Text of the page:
• Nickel
  • Paint
  • Poison Ivy or other poisonous plants
  • Soaps and perfumes
  • Skincare products or makeup
  • Latex
  • Tobacco smoke

4.      Neurodermatitis

Very similar to atopic dermatitis, this condition also causes thick, scaly patches on the skin, but it is not limited to children and is usually chronic itching and scaling of the skin. It typically occurs in only certain areas of the body.


  • Thick and scaly patches on the skin in areas such as forearms, neck, scalp, groin area, and backs of the hands and feet
  • Patches can be extremely itchy, especially during sleep
  • Itching the patches may cause bled- which can also cause an infection
  • Scratching makes the skin itchier - and hence the condition leads to chronic itching


This condition usually occurs when people already have another type of eczema or skin condition called psoriasis. However, doctors still don't know what exactly causes the problem and some believe stress might be a trigger.

5.      Seborrheic dermatitis

This condition causes scaly and oily patches on the skin, which cause flakes to appear on the skin. The condition is linked to sebaceous or oil-producing glands in the body; hence, the patches also often only appear in areas with more sebaceous glands.

This condition is more common in infants and is called "cradle cap" when it affects them. However, it can appear later in teenage or adulthood. For adults, this can become an ongoing problem.


  • Oily patches with dandruff-like flakes and white or yellow scales on the skin
  • Mostly found in areas with oil-producing glands such as the hairline, armpits, upper back, under the breast, mid-chest, and near the groin
  • People with darker skin may experience darker patches on their skin; however, for white people, the patches are lighter than their skin


There is a combination of environmental and genetic factors that cause the development of seborrheic dermatitis. The most common triggers are stress and illnesses that set off inflammatory reactions in the skin. This leads to the oil-producing glands to kick into overdrive and creating Malassezia yeast, which lives on the skin's surface. As the yeast multiplies rapidly, the immune system reacts and causes a series of changes in the skin, such as the development of patches.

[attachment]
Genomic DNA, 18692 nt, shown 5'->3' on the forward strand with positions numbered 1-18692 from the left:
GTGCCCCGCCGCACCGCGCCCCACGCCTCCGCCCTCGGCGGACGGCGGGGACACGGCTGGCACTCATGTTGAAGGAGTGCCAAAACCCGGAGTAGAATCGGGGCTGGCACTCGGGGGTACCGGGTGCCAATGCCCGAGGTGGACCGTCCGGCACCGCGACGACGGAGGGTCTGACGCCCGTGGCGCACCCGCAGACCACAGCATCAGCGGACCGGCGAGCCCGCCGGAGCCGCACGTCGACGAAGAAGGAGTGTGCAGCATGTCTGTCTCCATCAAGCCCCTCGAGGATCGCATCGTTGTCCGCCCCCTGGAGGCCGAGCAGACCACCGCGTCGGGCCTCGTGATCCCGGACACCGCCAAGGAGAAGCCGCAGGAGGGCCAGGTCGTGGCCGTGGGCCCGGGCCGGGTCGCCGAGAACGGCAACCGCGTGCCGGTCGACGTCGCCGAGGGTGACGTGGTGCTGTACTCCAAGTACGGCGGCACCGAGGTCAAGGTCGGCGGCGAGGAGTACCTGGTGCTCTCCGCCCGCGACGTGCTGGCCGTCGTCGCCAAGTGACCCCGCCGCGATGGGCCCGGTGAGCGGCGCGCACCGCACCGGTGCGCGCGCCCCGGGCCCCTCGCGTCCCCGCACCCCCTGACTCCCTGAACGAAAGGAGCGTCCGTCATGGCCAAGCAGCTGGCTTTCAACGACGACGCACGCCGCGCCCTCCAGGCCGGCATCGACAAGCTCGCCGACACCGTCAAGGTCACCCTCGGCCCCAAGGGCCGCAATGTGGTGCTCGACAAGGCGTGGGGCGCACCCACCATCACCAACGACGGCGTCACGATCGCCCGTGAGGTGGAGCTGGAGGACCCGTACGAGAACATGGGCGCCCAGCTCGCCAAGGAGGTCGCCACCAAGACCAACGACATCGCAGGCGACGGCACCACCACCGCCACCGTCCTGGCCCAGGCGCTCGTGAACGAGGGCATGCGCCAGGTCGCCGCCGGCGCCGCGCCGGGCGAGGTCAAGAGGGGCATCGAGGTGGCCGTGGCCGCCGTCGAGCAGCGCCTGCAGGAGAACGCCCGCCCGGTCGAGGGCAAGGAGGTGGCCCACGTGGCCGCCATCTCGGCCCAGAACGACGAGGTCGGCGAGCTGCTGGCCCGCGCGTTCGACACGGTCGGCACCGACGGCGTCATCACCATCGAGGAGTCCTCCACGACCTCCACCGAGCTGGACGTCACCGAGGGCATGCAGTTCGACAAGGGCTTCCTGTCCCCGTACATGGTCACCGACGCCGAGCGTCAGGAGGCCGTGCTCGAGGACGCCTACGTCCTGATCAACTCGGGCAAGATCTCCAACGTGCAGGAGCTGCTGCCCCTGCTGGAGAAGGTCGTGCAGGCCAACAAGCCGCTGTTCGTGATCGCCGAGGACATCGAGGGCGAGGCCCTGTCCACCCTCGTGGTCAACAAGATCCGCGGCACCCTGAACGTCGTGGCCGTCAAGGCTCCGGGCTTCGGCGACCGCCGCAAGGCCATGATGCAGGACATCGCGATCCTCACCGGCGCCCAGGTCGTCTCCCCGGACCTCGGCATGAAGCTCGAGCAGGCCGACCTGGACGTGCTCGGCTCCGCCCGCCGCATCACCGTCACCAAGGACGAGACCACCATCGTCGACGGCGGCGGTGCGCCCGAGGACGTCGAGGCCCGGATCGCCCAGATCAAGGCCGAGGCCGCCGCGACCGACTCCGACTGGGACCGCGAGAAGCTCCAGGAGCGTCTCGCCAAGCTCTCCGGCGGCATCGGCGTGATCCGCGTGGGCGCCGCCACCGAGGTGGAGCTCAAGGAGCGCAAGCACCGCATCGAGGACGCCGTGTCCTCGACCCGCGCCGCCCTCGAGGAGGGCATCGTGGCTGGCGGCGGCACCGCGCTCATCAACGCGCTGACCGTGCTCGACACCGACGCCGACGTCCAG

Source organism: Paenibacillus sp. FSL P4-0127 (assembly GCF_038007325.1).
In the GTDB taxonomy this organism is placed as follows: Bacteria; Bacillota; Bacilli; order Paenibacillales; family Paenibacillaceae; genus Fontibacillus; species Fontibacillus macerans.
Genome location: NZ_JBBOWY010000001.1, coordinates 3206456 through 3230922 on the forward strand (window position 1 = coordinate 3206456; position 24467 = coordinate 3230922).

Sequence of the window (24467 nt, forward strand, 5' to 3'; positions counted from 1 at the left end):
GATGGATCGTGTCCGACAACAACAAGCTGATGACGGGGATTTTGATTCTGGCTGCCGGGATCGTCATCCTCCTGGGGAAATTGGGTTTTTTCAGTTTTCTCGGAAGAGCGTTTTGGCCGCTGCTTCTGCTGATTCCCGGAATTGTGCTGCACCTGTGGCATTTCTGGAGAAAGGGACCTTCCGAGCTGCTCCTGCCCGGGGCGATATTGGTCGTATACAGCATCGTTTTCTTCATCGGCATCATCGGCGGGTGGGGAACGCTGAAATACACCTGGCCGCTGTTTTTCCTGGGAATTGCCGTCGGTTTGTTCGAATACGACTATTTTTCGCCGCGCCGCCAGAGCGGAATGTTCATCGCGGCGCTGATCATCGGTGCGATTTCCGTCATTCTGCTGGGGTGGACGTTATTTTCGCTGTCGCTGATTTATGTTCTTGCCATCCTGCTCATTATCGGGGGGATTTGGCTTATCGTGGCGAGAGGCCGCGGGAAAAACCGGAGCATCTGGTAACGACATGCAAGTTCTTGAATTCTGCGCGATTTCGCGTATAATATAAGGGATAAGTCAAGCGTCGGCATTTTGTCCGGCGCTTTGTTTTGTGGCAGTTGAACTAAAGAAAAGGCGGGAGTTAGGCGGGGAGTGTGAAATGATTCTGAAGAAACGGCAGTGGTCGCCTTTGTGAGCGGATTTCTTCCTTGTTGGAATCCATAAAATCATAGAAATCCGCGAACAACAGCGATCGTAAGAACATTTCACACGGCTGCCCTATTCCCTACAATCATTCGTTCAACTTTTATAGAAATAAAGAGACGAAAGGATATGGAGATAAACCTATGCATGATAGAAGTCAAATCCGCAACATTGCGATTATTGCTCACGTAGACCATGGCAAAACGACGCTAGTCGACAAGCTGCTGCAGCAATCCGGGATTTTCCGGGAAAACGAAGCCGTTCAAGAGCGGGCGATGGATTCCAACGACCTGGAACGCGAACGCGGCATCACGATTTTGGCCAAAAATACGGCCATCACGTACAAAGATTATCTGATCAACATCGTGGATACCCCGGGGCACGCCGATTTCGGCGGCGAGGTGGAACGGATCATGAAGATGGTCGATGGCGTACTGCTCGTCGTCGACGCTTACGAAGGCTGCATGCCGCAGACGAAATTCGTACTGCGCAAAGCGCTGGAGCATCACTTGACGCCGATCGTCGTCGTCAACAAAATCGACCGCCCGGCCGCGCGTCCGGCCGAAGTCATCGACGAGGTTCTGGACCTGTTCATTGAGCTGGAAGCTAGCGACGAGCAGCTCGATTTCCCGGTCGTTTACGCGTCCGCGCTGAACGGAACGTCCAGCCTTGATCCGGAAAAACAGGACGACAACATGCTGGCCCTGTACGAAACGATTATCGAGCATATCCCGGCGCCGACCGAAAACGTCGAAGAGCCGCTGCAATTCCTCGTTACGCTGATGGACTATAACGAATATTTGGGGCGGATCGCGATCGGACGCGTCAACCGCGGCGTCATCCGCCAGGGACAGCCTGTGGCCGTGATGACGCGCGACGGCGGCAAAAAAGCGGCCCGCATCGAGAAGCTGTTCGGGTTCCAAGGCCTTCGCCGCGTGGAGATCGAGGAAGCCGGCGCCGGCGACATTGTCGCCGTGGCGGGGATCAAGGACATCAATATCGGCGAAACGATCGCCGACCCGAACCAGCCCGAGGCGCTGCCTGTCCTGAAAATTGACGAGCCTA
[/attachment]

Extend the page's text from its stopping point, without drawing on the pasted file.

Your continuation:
Other triggers include:

  • hormonal changes
  • cold, dry weather
  • harsh detergents or chemicals
  • certain medical conditions, like Parkinson’s disease, acne, HIV, and psoriasis
  • illness
  • medicines such as interferon and lithium

Red, Itchy, Scaly Skin? Consult a Dermatologist!

Red, itchy, scaly skin is usually a result of eczema - but what type of eczema can it be? For that, we hope the information mentioned above will be helpful. We discussed various types of eczema, so we hope you will be able to differentiate and identify what might be causing your skin to flare up.

As soon as you see something out of the ordinary, you must get in touch with a dermatologist to start treatment. This will help you ensure that the problem doesn't exceed or become a recurring issue for you. Moreover, if you want a reputable dermatologist to help you with this condition - you can check out Suncoast Skin and their top dermatologists who specialize in treating eczema!

SunCoast Skin Solutions Dermatology offices are located in Tampa / Hillsborough, St. Pete / Pinellas County, Brandon, Lutz, Winter Haven, Largo, Hudson, Leesburg, Riverview, Brooksville, Clearwater, Ocala, Palm Harbor, Daytona Beach, Sarasota, Punta Gorda, Seminole, Florida. Contact us at 1-844-786-3376 or click here.